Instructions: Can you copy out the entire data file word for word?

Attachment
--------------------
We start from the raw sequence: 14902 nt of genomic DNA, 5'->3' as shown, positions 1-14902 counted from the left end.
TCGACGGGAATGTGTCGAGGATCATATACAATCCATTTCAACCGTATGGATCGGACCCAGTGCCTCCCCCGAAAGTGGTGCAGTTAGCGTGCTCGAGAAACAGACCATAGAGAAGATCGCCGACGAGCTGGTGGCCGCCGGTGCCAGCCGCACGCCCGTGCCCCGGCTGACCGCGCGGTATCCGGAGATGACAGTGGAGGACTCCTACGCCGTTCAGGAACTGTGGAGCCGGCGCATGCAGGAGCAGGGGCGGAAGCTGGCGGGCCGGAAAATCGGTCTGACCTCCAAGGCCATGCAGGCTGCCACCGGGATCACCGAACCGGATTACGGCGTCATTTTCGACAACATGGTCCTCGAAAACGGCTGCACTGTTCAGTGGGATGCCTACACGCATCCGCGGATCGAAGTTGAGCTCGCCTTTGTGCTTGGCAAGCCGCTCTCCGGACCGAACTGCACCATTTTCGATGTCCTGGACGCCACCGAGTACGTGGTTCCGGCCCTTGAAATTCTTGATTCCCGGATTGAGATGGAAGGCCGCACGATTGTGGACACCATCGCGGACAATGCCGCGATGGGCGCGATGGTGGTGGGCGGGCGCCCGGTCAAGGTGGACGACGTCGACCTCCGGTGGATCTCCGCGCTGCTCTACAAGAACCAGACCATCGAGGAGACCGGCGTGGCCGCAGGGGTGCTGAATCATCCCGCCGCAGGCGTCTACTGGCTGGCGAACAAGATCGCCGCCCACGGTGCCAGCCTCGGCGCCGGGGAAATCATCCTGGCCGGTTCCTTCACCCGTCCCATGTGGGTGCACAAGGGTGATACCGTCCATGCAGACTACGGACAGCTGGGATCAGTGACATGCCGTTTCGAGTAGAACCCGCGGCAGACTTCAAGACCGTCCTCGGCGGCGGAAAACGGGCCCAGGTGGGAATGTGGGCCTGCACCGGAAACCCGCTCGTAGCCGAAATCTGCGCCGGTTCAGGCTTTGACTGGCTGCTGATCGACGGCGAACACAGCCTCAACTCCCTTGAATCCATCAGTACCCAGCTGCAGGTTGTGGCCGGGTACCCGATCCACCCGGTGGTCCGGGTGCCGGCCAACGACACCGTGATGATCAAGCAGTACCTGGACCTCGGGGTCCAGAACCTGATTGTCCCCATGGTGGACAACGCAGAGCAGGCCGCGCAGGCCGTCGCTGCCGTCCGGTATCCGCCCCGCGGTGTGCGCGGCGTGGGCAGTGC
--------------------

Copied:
We start from the raw sequence: 14902 nt of genomic DNA, 5'->3' as shown, positions 1-14902 counted from the left end.
TCGACGGGAATGTGTCGAGGATCATATACAATCCATTTCAACCGTATGGATCGGACCCAGTGCCTCCCCCGAAAGTGGTGCAGTTAGCGTGCTCGAGAAACAGACCATAGAGAAGATCGCCGACGAGCTGGTGGCCGCCGGTGCCAGCCGCACGCCCGTGCCCCGGCTGACCGCGCGGTATCCGGAGATGACAGTGGAGGACTCCTACGCCGTTCAGGAACTGTGGAGCCGGCGCATGCAGGAGCAGGGGCGGAAGCTGGCGGGCCGGAAAATCGGTCTGACCTCCAAGGCCATGCAGGCTGCCACCGGGATCACCGAACCGGATTACGGCGTCATTTTCGACAACATGGTCCTCGAAAACGGCTGCACTGTTCAGTGGGATGCCTACACGCATCCGCGGATCGAAGTTGAGCTCGCCTTTGTGCTTGGCAAGCCGCTCTCCGGACCGAACTGCACCATTTTCGATGTCCTGGACGCCACCGAGTACGTGGTTCCGGCCCTTGAAATTCTTGATTCCCGGATTGAGATGGAAGGCCGCACGATTGTGGACACCATCGCGGACAATGCCGCGATGGGCGCGATGGTGGTGGGCGGGCGCCCGGTCAAGGTGGACGACGTCGACCTCCGGTGGATCTCCGCGCTGCTCTACAAGAACCAGACCATCGAGGAGACCGGCGTGGCCGCAGGGGTGCTGAATCATCCCGCCGCAGGCGTCTACTGGCTGGCGAACAAGATCGCCGCCCACGGTGCCAGCCTCGGCGCCGGGGAAATCATCCTGGCCGGTTCCTTCACCCGTCCCATGTGGGTGCACAAGGGTGATACCGTCCATGCAGACTACGGACAGCTGGGATCAGTGACATGCCGTTTCGAGTAGAACCCGCGGCAGACTTCAAGACCGTCCTCGGCGGCGGAAAACGGGCCCAGGTGGGAATGTGGGCCTGCACCGGAAACCCGCTCGTAGCCGAAATCTGCGCCGGTTCAGGCTTTGACTGGCTGCTGATCGACGGCGAACACAGCCTCAACTCCCTTGAATCCATCAGTACCCAGCTGCAGGTTGTGGCCGGGTACCCGATCCACCCGGTGGTCCGGGTGCCGGCCAACGACACCGTGATGATCAAGCAGTACCTGGACCTCGGGGTCCAGAACCTGATTGTCCCCATGGTGGACAACGCAGAGCAGGCCGCGCAGGCCGTCGCTGCCGTCCGGTATCCGCCCCGCGGTGTGCGCGGCGTGGGCAGTGC